This is the first episode of our “CoffeeScapes” series that will feature different ways to make the things that make our coffee. The copper pipe pour over device is held together with epoxy, so soldiering equipment and skills are not required. Because copper pipe can be cut with a tube cutter, this project can be made without a single powertool. I've included links to the filters and funnel that I used down in the supply list. This is a really easy project and makes a great gift.
Step 1: Supplies + Tools
1/2" Type M Copper Pipe (5’ length)
Type M copper pipe is thinner and easier to cut than the heavy duty types like type L and is perfect for applications like this. You only need about 2 feet but a 5 foot length was what I found at Home Depot.
1/2" Copper Fittings
Make sure that the fittings are the right size for the copper pipe you select. You'll need:
2 End Caps
I used a 100mm glass funnel to hold the coffee filters.
I use #0 grade steel wool to clean the copper pipe and fittings.
2 Part Epoxy
I used a 2 part epoxy to fasten the copper pieces. Soldering it with a torch would be better, but is more difficult and requires additional tools.
Chemex Coffee Filters
Chemex coffee filters work well. If you get ones that are too big, it's easy to cut them down with scissors.
Rigid Tube Cutter
Step 2: Cut the Copper Pipe
Copper pipe is really easy to cut and doesn’t require powertools. I used a tube cutter to score a line and then simply snapped off the pieces by hand. A pair of pliers can be used to help get a better grip, but make sure you don’t scratch the copper too much with the jaws of the piers. You can wrap the copper with a rag to protect it before gripping it with the pliers. The length of the pieces depends on how tall of a cup you plan on using, so be sure to measure your cup height and the height of your funnel before cutting the pieces.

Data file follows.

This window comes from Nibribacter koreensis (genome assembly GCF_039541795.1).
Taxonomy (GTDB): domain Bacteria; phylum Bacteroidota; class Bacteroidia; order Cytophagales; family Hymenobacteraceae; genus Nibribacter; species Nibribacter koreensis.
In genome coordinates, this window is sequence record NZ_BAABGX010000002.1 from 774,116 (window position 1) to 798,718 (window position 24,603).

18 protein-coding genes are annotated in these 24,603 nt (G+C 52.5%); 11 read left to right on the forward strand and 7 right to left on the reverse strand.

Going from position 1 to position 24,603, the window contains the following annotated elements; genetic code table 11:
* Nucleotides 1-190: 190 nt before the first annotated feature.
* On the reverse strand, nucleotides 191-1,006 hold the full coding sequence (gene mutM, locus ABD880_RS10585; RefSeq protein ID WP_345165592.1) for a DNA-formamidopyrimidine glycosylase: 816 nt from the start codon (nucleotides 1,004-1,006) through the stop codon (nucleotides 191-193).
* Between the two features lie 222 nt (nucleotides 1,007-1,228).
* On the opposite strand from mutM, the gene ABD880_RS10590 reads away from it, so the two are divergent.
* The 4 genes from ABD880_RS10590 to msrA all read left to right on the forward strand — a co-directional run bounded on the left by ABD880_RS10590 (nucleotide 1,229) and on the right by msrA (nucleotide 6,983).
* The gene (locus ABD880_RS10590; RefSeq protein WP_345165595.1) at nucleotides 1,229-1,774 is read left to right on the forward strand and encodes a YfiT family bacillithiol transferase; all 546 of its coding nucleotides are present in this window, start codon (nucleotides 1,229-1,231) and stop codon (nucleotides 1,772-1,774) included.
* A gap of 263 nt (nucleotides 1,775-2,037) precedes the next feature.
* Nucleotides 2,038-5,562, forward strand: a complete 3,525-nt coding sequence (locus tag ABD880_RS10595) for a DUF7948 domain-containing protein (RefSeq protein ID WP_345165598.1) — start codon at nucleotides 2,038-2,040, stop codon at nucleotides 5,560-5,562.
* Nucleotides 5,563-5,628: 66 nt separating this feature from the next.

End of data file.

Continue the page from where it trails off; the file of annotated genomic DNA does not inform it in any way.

Step 3: Clean the Copper
Once you have the pieces cut, clean them with steel wool.
Step 4: Scratch
In order for the epoxy to get a good grip on the smooth copper, I scratched the ends of the pipes with 80 grit sandpaper. I check the fit of the fittings first so that I would only scratch the part of the pipe that would be hidden inside the fittings.
Step 5: Mix + Glue
Mix the 2 part epoxy together per the manufactuer's recommendations and apply to the ends of the pipe. Assemble the coffee maker and use blocks of wood to hold it in the right position while the epoxy sets.
Step 6: Wipe Away Excess Epoxy
Use a rag to remove epoxy that may have squeezed out during assembly.
Step 7: Wait Then Clean
Once the epoxy has set, you can do a final cleaning and polishing with steel wool.
Step 8: Add the Funnel + Make a Cup!
Insert the glass funnel into the top T-fitting and you're ready to add a filter, coffee grounds, and hot water! I used Chemex filters but accidentally bought the large ones, so I had to use scissors to cut them down to size.
Good luck making your own copper coffee maker and please email or tweet photos to @benuyeda or firstname.lastname@example.org. For more DIY ideas and projects, visit us at HomeMade Modern.